Tag Archives: Dental Phobia

Why a Dental Phobia Can Lead to Bad Oral Health

You may have dental phobia if you experience fear, stress, or anxiety in a dental setting. If you believe you have this condition, you’re not alone. Approximately 10-20 percent of Americans avoid visiting their dentist and oral surgeon because of dental anxiety, according to WebMD. 

Discover the adverse effects of dental phobia.

What is Dental Phobia?

Dental phobia can be unmanageable, often leaving people panic-stricken to the point where they can’t call their dentist. People with this condition know their fear is irrational, but they’re unable to do much about it. Most people with dental phobia only visit their dentist or oral surgeon when they’re experiencing sharp pain and have no other choice. 

Read on to learn about the causes of dental phobia.

Causes of Dental Anxiety

Generally, most people develop dental phobia due to the following:

Fear of pain: Many people avoid going to the dentist because they don’t want to experience pain. Avoiding discomfort usually stems from childhood trauma. For instance, if you have dental phobia, perhaps you went through an unpleasant dental experience when you were younger. Maybe you’ve heard dental horror stories from your friends, which can reinforce your phobia. However, it’s worth noting modern dental procedures are less painful than those of years past. 

Fear of needles: Many people go numb at the thought of needles, especially if one is going inside their mouths. Moreover, some of them think anesthesia is ineffective, so there’s little a dentist can do to change their mind. 

Fear of side effects: Some people fear anesthesia’s side effects, such as dizziness, fainting, and nausea.

Fear of helplessness: Many people with dental phobia are scared of losing control. Some of them are put off by the thought of sitting with their mouth wide open, unable to see what their dentist is doing.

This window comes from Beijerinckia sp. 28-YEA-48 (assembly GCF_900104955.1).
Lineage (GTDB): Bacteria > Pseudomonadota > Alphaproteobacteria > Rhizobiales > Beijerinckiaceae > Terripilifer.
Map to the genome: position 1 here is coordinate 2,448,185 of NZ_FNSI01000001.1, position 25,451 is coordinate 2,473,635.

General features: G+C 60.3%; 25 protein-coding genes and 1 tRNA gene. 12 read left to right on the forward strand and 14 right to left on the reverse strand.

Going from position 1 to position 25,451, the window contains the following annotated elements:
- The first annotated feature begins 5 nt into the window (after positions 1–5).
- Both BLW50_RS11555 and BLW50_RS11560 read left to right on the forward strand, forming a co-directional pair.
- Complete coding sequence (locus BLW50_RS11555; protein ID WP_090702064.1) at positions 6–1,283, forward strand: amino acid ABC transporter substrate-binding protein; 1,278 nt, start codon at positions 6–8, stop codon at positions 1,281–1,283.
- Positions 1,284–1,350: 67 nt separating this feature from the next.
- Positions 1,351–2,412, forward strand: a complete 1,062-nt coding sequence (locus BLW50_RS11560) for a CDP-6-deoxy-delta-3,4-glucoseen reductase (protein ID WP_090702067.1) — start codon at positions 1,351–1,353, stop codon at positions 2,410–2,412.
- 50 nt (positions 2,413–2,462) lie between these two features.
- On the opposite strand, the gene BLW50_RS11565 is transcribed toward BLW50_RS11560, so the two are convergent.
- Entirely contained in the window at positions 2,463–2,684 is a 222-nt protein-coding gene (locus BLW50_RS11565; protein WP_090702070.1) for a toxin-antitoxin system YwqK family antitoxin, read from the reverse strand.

Embarrassment: Some individuals don’t like it when people get too close to their face because they’re self-conscious about their appearance. Others may not like their teeth and don’t want anyone observing them up-close. 

The Impact of Dental Phobia on Your Oral Health

Avoiding your dentist or oral surgeon can result in worsened dental health, leading to more invasive and expensive treatment. Furthermore, it feeds into your fears, known as the “vicious cycle of dental anxiety.” 

Scheduling biannual dental checkups can keep oral diseases at bay. Additionally, your dentist will be able to detect problems early, so you may not need to undergo dental surgery. Most oral diseases are related to your lifestyle and are preventable. If you stop visiting your dentist, you will be missing out on learning how to better care for your teeth and gums. 

Oral & Facial Surgery of Utah is Here for You

If you believe you have dental phobia, we recommend you consult with a therapist who can help you overcome your fears. Our board-certified oral surgeons at Oral & Facial Surgery of Utah can help you with your dental problems. We specialize in tooth extraction, dental implant insertion, bone grafting, and more. We are sensitive to our patients’ needs so that you can rest assured your comfort comes first. We have offices in South Jordan, Cottonwood Heights, and Tooele. Schedule your free consultation today.

Why a Dental Phobia Can Lead to Bad Oral Health

What Is Dental Phobia?